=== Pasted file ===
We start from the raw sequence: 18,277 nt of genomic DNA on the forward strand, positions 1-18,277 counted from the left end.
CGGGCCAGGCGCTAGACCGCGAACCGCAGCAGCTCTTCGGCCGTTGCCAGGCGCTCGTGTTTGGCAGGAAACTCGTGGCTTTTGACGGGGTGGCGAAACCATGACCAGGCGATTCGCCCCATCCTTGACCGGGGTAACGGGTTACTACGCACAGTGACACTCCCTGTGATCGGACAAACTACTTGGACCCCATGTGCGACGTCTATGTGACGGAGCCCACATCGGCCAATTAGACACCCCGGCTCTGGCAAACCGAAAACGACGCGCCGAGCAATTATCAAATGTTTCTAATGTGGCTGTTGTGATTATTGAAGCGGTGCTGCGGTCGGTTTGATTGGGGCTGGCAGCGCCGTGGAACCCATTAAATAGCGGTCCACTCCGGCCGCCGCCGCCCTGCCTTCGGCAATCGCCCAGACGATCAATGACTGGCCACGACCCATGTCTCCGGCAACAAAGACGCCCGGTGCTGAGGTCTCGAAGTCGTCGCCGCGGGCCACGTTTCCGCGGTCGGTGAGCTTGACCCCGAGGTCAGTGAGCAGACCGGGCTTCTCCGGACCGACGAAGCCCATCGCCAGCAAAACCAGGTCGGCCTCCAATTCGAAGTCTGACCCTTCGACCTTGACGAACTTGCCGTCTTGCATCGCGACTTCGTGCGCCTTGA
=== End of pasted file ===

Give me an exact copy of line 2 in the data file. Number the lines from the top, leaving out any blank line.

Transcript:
CGGGCCAGGCGCTAGACCGCGAACCGCAGCAGCTCTTCGGCCGTTGCCAGGCGCTCGTGTTTGGCAGGAAACTCGTGGCTTTTGACGGGGTGGCGAAACCATGACCAGGCGATTCGCCCCATCCTTGACCGGGGTAACGGGTTACTACGCACAGTGACACTCCCTGTGATCGGACAAACTACTTGGACCCCATGTGCGACGTCTATGTGACGGAGCCCACATCGGCCAATTAGACACCCCGGCTCTGGCAAACCGAAAACGACGCGCCGAGCAATTATCAAATGTTTCTAATGTGGCTGTTGTGATTATTGAAGCGGTGCTGCGGTCGGTTTGATTGGGGCTGGCAGCGCCGTGGAACCCATTAAATAGCGGTCCACTCCGGCCGCCGCCGCCCTGCCTTCGGCAATCGCCCAGACGATCAATGACTGGCCACGACCCATGTCTCCGGCAACAAAGACGCCCGGTGCTGAGGTCTCGAAGTCGTCGCCGCGGGCCACGTTTCCGCGGTCGGTGAGCTTGACCCCGAGGTCAGTGAGCAGACCGGGCTTCTCCGGACCGACGAAGCCCATCGCCAGCAAAACCAGGTCGGCCTCCAATTCGAAGTCTGACCCTTCGACCTTGACGAACTTGCCGTCTTGCATCGCGACTTCGTGCGCCTTGA